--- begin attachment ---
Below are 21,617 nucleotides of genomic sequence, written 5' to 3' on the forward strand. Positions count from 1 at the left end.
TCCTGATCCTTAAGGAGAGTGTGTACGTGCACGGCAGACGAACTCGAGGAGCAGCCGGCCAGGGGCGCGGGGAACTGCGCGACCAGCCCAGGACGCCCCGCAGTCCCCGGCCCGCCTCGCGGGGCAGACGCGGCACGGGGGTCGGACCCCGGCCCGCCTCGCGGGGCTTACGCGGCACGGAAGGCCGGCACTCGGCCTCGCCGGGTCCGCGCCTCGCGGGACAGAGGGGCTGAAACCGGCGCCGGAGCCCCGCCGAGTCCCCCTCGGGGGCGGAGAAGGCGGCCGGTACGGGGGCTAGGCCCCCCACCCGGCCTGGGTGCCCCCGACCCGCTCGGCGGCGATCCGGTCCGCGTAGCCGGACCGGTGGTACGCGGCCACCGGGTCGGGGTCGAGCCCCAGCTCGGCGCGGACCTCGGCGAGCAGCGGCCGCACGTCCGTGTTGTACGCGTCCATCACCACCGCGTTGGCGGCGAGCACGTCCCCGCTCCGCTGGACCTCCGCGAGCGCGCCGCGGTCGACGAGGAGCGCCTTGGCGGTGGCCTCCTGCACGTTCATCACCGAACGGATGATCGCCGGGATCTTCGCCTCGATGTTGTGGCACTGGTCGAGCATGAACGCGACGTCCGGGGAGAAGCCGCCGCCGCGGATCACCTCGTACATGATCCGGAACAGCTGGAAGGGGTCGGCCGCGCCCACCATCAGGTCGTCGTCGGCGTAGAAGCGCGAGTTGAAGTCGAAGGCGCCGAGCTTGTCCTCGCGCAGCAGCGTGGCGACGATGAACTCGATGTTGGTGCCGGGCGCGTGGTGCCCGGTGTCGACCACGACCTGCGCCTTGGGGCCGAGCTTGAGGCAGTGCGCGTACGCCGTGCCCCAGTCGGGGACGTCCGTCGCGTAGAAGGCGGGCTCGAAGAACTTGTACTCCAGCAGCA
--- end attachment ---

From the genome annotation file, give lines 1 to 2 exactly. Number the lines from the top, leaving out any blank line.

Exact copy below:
Below are 21,617 nucleotides of genomic sequence, written 5' to 3' on the forward strand. Positions count from 1 at the left end.
TCCTGATCCTTAAGGAGAGTGTGTACGTGCACGGCAGACGAACTCGAGGAGCAGCCGGCCAGGGGCGCGGGGAACTGCGCGACCAGCCCAGGACGCCCCGCAGTCCCCGGCCCGCCTCGCGGGGCAGACGCGGCACGGGGGTCGGACCCCGGCCCGCCTCGCGGGGCTTACGCGGCACGGAAGGCCGGCACTCGGCCTCGCCGGGTCCGCGCCTCGCGGGACAGAGGGGCTGAAACCGGCGCCGGAGCCCCGCCGAGTCCCCCTCGGGGGCGGAGAAGGCGGCCGGTACGGGGGCTAGGCCCCCCACCCGGCCTGGGTGCCCCCGACCCGCTCGGCGGCGATCCGGTCCGCGTAGCCGGACCGGTGGTACGCGGCCACCGGGTCGGGGTCGAGCCCCAGCTCGGCGCGGACCTCGGCGAGCAGCGGCCGCACGTCCGTGTTGTACGCGTCCATCACCACCGCGTTGGCGGCGAGCACGTCCCCGCTCCGCTGGACCTCCGCGAGCGCGCCGCGGTCGACGAGGAGCGCCTTGGCGGTGGCCTCCTGCACGTTCATCACCGAACGGATGATCGCCGGGATCTTCGCCTCGATGTTGTGGCACTGGTCGAGCATGAACGCGACGTCCGGGGAGAAGCCGCCGCCGCGGATCACCTCGTACATGATCCGGAACAGCTGGAAGGGGTCGGCCGCGCCCACCATCAGGTCGTCGTCGGCGTAGAAGCGCGAGTTGAAGTCGAAGGCGCCGAGCTTGTCCTCGCGCAGCAGCGTGGCGACGATGAACTCGATGTTGGTGCCGGGCGCGTGGTGCCCGGTGTCGACCACGACCTGCGCCTTGGGGCCGAGCTTGAGGCAGTGCGCGTACGCCGTGCCCCAGTCGGGGACGTCCGTCGCGTAGAAGGCGGGCTCGAAGAACTTGTACTCCAGCAGCA